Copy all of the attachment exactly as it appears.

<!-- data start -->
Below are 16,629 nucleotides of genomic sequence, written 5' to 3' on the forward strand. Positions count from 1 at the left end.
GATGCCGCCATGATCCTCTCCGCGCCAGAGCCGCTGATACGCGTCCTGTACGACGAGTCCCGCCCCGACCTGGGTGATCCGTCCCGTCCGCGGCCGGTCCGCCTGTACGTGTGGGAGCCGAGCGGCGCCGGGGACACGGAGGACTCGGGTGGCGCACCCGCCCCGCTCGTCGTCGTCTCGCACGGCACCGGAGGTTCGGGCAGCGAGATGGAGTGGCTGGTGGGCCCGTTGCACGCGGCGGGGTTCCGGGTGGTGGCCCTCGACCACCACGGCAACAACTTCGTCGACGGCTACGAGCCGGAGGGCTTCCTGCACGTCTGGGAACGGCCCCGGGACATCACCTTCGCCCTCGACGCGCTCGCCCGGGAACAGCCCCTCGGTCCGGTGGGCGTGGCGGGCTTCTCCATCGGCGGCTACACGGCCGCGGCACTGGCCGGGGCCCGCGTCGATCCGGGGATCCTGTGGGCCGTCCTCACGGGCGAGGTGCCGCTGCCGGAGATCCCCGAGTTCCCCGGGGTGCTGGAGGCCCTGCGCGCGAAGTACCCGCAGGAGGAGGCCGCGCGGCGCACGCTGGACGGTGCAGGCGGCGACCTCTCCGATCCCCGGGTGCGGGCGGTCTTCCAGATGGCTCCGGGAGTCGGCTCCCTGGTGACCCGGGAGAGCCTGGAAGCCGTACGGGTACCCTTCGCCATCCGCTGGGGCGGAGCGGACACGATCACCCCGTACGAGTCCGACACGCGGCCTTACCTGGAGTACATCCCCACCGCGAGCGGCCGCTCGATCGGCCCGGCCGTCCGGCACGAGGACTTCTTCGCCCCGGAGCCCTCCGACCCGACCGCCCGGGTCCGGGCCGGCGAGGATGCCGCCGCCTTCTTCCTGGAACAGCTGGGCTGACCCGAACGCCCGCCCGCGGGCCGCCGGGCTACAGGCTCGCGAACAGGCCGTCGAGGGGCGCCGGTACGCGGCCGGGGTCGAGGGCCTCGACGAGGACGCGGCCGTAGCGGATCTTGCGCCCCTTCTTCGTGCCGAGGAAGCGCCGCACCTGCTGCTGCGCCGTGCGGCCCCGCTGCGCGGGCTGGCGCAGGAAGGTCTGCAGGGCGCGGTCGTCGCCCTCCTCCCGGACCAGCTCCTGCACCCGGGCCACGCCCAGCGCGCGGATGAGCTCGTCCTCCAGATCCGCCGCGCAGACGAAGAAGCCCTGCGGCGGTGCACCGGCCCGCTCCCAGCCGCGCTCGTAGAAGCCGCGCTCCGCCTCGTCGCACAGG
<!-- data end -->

Below are 16,629 nucleotides of genomic sequence, written 5' to 3' on the forward strand. Positions count from 1 at the left end.
GATGCCGCCATGATCCTCTCCGCGCCAGAGCCGCTGATACGCGTCCTGTACGACGAGTCCCGCCCCGACCTGGGTGATCCGTCCCGTCCGCGGCCGGTCCGCCTGTACGTGTGGGAGCCGAGCGGCGCCGGGGACACGGAGGACTCGGGTGGCGCACCCGCCCCGCTCGTCGTCGTCTCGCACGGCACCGGAGGTTCGGGCAGCGAGATGGAGTGGCTGGTGGGCCCGTTGCACGCGGCGGGGTTCCGGGTGGTGGCCCTCGACCACCACGGCAACAACTTCGTCGACGGCTACGAGCCGGAGGGCTTCCTGCACGTCTGGGAACGGCCCCGGGACATCACCTTCGCCCTCGACGCGCTCGCCCGGGAACAGCCCCTCGGTCCGGTGGGCGTGGCGGGCTTCTCCATCGGCGGCTACACGGCCGCGGCACTGGCCGGGGCCCGCGTCGATCCGGGGATCCTGTGGGCCGTCCTCACGGGCGAGGTGCCGCTGCCGGAGATCCCCGAGTTCCCCGGGGTGCTGGAGGCCCTGCGCGCGAAGTACCCGCAGGAGGAGGCCGCGCGGCGCACGCTGGACGGTGCAGGCGGCGACCTCTCCGATCCCCGGGTGCGGGCGGTCTTCCAGATGGCTCCGGGAGTCGGCTCCCTGGTGACCCGGGAGAGCCTGGAAGCCGTACGGGTACCCTTCGCCATCCGCTGGGGCGGAGCGGACACGATCACCCCGTACGAGTCCGACACGCGGCCTTACCTGGAGTACATCCCCACCGCGAGCGGCCGCTCGATCGGCCCGGCCGTCCGGCACGAGGACTTCTTCGCCCCGGAGCCCTCCGACCCGACCGCCCGGGTCCGGGCCGGCGAGGATGCCGCCGCCTTCTTCCTGGAACAGCTGGGCTGACCCGAACGCCCGCCCGCGGGCCGCCGGGCTACAGGCTCGCGAACAGGCCGTCGAGGGGCGCCGGTACGCGGCCGGGGTCGAGGGCCTCGACGAGGACGCGGCCGTAGCGGATCTTGCGCCCCTTCTTCGTGCCGAGGAAGCGCCGCACCTGCTGCTGCGCCGTGCGGCCCCGCTGCGCGGGCTGGCGCAGGAAGGTCTGCAGGGCGCGGTCGTCGCCCTCCTCCCGGACCAGCTCCTGCACCCGGGCCACGCCCAGCGCGCGGATGAGCTCGTCCTCCAGATCCGCCGCGCAGACGAAGAAGCCCTGCGGCGGTGCACCGGCCCGCTCCCAGCCGCGCTCGTAGAAGCCGCGCTCCGCCTCGTCGCACAGG